* The net promoter score measures the percentage of respondents that were considered promoters (responses greater than or equal to 8) minus the percentage that were considered detractors (responses less than or equal to 7). The net promoter score is useful for assessing market performance compared to other installers.
On that first question we did amazingly well! Over 92% of our clients would recommend going solar to their friends and neighbors as compared to just 63% for the market overall.
But what about Run on Sun specifically?
That result is also terrific with 85% of our clients saying that they would recommend us, compared to just 52% of the overall market. That being said, we constantly strive to improve, and we would really like to get that “would recommend score” up to 100%! (And the industry as a whole needs to do quite a bit better at meeting expectations.)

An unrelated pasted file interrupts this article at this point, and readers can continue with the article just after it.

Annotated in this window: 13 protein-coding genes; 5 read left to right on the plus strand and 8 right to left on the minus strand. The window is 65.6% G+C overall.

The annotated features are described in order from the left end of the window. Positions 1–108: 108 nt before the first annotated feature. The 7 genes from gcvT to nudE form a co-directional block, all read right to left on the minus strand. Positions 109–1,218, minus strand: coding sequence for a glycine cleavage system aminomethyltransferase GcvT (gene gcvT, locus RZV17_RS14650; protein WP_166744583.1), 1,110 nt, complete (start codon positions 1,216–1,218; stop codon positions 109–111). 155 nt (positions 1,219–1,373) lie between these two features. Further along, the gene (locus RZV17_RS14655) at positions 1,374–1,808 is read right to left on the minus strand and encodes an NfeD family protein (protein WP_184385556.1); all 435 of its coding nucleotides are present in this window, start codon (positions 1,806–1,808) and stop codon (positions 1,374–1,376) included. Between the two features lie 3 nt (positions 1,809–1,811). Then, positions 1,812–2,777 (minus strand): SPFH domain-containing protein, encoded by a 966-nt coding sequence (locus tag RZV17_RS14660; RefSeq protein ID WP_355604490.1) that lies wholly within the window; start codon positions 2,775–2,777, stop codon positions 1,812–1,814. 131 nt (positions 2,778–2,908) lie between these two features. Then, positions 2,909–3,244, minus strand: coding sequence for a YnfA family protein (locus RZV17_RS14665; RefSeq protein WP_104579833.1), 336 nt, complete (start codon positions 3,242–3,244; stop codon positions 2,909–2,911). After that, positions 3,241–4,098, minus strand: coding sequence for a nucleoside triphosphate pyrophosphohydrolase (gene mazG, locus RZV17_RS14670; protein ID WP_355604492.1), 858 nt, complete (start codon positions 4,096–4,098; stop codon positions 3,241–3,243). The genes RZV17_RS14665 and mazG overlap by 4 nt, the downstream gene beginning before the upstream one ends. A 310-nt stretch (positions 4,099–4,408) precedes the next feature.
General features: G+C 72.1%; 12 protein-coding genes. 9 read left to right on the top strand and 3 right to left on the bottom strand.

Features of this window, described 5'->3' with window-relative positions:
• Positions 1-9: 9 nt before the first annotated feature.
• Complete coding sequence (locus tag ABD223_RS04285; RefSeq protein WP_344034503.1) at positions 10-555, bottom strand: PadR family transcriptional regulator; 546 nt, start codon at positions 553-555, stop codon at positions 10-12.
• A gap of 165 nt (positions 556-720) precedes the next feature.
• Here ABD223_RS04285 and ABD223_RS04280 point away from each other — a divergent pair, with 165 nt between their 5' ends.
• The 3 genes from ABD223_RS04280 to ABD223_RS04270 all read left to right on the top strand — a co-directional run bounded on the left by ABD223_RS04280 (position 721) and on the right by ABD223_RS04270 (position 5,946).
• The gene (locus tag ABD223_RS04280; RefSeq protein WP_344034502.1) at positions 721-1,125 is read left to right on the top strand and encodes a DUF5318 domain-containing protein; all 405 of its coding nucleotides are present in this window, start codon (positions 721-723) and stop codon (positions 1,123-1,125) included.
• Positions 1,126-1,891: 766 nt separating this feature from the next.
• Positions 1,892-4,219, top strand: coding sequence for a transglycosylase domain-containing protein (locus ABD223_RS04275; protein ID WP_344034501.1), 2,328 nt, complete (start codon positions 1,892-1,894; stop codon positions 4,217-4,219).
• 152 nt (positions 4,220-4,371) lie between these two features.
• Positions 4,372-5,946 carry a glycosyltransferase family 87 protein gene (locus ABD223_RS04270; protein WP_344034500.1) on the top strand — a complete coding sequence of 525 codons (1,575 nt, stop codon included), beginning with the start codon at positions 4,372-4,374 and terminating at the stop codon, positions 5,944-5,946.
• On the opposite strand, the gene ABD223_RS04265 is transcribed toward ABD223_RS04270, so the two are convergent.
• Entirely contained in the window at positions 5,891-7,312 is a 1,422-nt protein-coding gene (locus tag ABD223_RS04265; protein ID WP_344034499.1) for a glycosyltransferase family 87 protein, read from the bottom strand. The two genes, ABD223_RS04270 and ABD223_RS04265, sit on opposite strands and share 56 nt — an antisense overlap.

So that is what we know about our clients who responded to the survey. In Part Two we will take a look at those that got away. Watch this space!
In today’s world of endless information at our fingertips it is unsurprising that most people interested in solar begin with online research. It is also undeniable that the amount of information available to consumers is enormous, and helps people to be more informed than ever prior to investing in a solar system of their own. But as the solar industry grows, the accuracy and transparency of online information seems to be deteriorating, and nowhere is that deterioration more dramatic than from the mind-boggling number of companies engaged in solar lead generation.
As a home or business-owner innocently entertaining the thought of going solar from the safety of your laptop or smartphone you will likely come across a majority of search results from solar lead generation companies. There are a number of reasons this is problematic. First and foremost, when clicking on these results, and worse giving out your personal information for free solar quotes, you may have no idea you are engaging with a lead generator — rather than a qualified installation company.